Friday, June 12, 2009

Ask Not



INDEPENDENT LENS ASK NOT Trailer PBS @ Yahoo! Video

The Pentagon’s “Don’t Ask, Don’t Tell” policy has been polarizing since it was implemented in 1993 the Clinton Administration. But today the law, which prohibits gay and lesbian service members from revealing their sexual orientation, is increasingly drawing criticism.

In 2008, over 100 retired generals and admirals signed a statement calling for an end to the policy, putting to rest a widely held misconception that it was unanimously supported by top military officials. While on the campaign trail in 2008, Barack Obama pledged to repeal the controversial policy. Since taking office, however, the president has made it clear he will approach the issue tactfully by working with military leaders before making a legislative push in Congress.

Proponents of the legislation point to the original language of the law, which states that, “The presence in the armed forces of persons who demonstrate a propensity or intent to engage in homosexual acts would create an unacceptable risk to the high standards of morale, good order and discipline, and unit cohesion that are the essence of military capability.”

The most recent event in the life of this controversial law occurred on June 8, when the Supreme Court decided against reevaluating the constitutionality of “Don’t Ask, Don’t Tell.” The court rejected an appeal from former Army Capt. James Pietrangelo II, who was dismissed under the rules of the policy and subsequently filed a lawsuit against the government.

That’s part of the history of “Don’t Ask, Don’t Tell”—it’s the part that’s sterile and abstract, existing mostly in legal documents and politicians’ mouths. Now, Independent Lens will explore the impact this keep-it-quiet strategy is having on lives of individual service members in the new documentary “Ask Not,” airing on MPT Tuesday, June 16 at 10 p.m. and MPT2 Wednesday, June 17 at 10 p.m.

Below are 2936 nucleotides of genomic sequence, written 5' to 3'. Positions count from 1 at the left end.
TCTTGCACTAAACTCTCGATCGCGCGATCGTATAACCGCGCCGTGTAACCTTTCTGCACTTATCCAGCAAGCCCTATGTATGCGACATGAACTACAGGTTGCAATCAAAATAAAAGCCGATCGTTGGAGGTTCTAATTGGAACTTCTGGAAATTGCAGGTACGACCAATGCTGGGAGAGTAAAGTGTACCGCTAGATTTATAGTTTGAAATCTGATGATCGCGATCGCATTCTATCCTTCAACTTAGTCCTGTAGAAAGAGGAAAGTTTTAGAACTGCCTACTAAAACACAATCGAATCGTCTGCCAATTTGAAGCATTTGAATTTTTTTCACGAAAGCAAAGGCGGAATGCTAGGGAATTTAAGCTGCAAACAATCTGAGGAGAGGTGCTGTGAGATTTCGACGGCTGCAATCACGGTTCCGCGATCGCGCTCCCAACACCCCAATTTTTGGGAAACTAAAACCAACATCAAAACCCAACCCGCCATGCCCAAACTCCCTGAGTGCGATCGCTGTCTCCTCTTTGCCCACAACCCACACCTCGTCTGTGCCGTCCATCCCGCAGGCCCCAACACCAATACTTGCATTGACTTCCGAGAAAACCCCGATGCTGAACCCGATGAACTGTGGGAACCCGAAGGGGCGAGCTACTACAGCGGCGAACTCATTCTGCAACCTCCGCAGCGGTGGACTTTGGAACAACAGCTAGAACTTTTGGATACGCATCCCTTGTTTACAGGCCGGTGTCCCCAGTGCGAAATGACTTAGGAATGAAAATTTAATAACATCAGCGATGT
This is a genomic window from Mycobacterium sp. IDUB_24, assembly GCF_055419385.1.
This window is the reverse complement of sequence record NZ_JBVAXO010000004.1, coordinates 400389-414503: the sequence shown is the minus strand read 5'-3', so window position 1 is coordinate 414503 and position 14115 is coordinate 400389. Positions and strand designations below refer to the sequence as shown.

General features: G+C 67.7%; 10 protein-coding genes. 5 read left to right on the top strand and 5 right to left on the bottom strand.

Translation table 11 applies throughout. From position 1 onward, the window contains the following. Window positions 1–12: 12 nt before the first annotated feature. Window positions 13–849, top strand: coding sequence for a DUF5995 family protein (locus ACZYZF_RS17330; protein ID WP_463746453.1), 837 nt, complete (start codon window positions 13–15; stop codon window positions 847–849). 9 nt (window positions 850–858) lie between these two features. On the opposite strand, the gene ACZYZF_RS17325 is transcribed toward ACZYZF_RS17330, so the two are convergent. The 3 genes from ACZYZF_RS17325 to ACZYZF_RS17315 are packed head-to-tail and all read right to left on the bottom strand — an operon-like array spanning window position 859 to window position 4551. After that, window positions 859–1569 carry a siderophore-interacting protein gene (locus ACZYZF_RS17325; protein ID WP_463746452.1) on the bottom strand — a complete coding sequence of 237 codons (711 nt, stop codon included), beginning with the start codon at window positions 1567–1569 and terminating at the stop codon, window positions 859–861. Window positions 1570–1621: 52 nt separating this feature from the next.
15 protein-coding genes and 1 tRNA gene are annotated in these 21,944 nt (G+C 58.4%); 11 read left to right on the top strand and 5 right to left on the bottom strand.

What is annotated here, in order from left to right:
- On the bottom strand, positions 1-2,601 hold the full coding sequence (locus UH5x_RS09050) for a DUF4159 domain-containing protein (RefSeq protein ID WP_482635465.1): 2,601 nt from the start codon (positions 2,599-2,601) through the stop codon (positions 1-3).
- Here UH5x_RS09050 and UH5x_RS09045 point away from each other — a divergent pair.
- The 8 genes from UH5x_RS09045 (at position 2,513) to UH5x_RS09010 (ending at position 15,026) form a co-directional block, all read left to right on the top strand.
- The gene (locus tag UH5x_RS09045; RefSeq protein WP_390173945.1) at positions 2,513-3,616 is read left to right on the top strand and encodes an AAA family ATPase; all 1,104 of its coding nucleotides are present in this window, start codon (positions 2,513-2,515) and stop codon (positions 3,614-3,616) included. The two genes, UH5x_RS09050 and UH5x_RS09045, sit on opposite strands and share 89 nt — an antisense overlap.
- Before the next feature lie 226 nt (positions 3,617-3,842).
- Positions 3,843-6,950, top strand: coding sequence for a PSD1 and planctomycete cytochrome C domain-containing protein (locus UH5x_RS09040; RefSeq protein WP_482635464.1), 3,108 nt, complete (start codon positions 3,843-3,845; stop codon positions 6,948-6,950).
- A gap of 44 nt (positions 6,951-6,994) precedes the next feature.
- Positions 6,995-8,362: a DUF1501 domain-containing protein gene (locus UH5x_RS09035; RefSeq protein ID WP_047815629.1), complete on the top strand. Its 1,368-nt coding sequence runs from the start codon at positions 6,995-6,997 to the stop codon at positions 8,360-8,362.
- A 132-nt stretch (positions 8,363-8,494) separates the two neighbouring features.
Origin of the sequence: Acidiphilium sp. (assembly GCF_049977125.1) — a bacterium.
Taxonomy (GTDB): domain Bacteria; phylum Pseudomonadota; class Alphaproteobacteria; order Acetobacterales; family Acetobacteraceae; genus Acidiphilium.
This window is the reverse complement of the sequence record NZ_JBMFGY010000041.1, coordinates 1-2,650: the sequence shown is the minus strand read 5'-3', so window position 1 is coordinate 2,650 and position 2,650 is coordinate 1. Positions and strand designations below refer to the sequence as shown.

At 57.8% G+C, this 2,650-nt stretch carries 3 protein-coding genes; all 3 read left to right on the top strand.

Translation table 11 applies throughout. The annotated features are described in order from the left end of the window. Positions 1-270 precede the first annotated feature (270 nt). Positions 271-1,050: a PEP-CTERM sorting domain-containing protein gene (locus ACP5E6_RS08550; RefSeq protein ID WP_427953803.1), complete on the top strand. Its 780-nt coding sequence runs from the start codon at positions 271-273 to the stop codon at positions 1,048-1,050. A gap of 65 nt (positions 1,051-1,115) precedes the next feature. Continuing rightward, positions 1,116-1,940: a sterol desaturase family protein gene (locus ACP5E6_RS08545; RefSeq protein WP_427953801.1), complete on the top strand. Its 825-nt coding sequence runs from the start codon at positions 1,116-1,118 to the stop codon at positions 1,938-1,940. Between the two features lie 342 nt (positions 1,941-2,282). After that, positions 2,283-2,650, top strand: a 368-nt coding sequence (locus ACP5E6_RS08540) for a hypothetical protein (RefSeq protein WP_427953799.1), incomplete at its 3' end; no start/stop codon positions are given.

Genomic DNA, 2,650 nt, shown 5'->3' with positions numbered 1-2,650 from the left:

What do you think the military’s attitude toward gay and lesbian service members should be?


Duncan Russell
Communications Intern

1 comment:

Elizabeth Sheri said...

The "Don't Ask, Don't Tell" policy is outdated and unpatriotic. The young men and women serving in our armed services are doing a job many Americans are not willing to do. They are fighting and risking their lives for all Americans. The fact that our own government seems to have a problem with showing them the respect they deserve tells me that the problem is not in the rank and file of the military. The problem is with the Old Boys Club in D.C.

I have a solution. Why don't we round up the loud mouth old farts who don't want gays and lesbians in the military, put them through boot camp, arm them and send THEM to the Middle East (and points beyond) so that those against whom they are campaigning can come home and get back to their lives. These dusty old buggers have lived their lives. Why not let them go out in a blaze of glory?

Honestly, I have the utmost repect for anyone willing to risk their lives to defend the freedoms we all hold dear. Our government needs to follow suit. To do otherwise is dishonouring our service men and women and dishonouring the Nation itself.

"We hold these truths to be self evident that ALL men are created equal." The blood that stains the sand in Iraq and Afghanistan is the same colour, no matter who is comes from. Our leaders need to remember that.

Lynn Gleason
Beverly,MA